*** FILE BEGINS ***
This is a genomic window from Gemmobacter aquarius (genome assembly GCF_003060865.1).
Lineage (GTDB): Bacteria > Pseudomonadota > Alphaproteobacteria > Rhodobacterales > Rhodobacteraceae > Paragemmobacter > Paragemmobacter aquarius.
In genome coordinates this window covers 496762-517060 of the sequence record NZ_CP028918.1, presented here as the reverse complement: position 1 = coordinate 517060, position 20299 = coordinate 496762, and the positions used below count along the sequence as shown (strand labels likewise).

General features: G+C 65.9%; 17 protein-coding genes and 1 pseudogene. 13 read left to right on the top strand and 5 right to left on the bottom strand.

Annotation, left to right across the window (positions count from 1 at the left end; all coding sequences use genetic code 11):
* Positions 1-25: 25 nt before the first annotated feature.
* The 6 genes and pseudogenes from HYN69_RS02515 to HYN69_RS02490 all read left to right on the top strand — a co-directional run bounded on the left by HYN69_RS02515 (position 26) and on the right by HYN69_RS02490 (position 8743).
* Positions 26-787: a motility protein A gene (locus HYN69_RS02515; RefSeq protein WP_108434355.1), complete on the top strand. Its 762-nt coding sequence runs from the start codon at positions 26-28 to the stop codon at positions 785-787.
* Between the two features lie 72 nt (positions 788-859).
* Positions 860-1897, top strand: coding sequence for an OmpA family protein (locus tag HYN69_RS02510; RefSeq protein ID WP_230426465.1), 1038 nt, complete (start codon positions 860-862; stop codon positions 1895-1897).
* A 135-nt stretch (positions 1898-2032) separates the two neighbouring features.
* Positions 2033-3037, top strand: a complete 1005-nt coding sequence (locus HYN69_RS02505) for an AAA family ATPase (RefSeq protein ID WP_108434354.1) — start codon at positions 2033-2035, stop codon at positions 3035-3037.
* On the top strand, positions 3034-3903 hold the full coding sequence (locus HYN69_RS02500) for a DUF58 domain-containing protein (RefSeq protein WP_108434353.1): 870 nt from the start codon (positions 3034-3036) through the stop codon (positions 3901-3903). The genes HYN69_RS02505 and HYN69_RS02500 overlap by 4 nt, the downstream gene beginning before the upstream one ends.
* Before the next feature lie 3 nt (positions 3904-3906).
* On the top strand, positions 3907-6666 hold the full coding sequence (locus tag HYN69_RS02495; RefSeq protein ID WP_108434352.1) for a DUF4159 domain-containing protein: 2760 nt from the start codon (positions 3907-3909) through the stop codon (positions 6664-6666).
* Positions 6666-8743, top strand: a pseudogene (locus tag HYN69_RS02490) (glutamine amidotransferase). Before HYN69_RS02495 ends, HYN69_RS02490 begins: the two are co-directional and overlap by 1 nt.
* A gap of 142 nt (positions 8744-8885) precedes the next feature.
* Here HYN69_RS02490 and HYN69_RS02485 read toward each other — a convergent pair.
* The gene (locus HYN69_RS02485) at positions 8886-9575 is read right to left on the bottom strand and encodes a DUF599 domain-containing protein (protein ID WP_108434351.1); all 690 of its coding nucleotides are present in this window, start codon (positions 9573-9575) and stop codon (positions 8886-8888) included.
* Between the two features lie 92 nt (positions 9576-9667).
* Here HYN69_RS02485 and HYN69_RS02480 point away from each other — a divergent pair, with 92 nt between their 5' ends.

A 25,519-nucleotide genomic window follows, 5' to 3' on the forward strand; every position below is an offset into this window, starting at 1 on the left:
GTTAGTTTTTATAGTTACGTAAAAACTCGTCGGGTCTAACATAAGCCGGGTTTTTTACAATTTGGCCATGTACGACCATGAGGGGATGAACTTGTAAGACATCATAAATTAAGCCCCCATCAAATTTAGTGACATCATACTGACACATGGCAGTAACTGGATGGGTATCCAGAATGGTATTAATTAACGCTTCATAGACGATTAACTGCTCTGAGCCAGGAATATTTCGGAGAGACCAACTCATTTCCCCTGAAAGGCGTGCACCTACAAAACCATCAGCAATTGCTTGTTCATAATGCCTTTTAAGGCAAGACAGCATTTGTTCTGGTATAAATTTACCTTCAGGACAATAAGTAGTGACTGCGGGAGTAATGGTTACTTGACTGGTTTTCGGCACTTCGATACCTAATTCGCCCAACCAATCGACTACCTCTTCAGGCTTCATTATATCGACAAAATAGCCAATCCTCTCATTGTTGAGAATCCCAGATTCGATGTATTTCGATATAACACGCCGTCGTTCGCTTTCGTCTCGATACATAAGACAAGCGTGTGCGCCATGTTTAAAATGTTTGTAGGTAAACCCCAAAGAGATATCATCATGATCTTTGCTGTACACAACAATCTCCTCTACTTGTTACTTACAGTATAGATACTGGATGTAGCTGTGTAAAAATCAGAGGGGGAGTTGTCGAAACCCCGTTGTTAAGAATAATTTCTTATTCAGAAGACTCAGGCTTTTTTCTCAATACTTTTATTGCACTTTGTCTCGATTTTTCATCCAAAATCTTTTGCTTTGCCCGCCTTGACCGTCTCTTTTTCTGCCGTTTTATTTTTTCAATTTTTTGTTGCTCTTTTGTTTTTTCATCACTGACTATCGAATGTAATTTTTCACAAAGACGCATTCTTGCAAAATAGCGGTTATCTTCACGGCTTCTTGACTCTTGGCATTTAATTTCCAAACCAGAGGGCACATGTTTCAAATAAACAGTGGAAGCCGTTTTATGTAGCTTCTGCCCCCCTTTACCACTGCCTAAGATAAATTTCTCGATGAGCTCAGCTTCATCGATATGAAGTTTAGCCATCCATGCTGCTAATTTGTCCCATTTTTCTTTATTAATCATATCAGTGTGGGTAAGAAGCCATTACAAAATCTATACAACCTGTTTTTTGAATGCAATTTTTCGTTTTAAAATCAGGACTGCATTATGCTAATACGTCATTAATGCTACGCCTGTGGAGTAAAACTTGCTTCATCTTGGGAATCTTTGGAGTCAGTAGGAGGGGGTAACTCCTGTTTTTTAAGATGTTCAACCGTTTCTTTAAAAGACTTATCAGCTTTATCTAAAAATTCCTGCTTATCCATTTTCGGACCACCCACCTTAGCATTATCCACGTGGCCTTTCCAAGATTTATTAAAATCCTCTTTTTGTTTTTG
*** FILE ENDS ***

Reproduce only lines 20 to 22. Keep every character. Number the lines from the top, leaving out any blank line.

* Between the two features lie 92 nt (positions 9576-9667).
* Here HYN69_RS02485 and HYN69_RS02480 point away from each other — a divergent pair, with 92 nt between their 5' ends.

A 25,519-nucleotide genomic window follows, 5' to 3' on the forward strand; every position below is an offset into this window, starting at 1 on the left: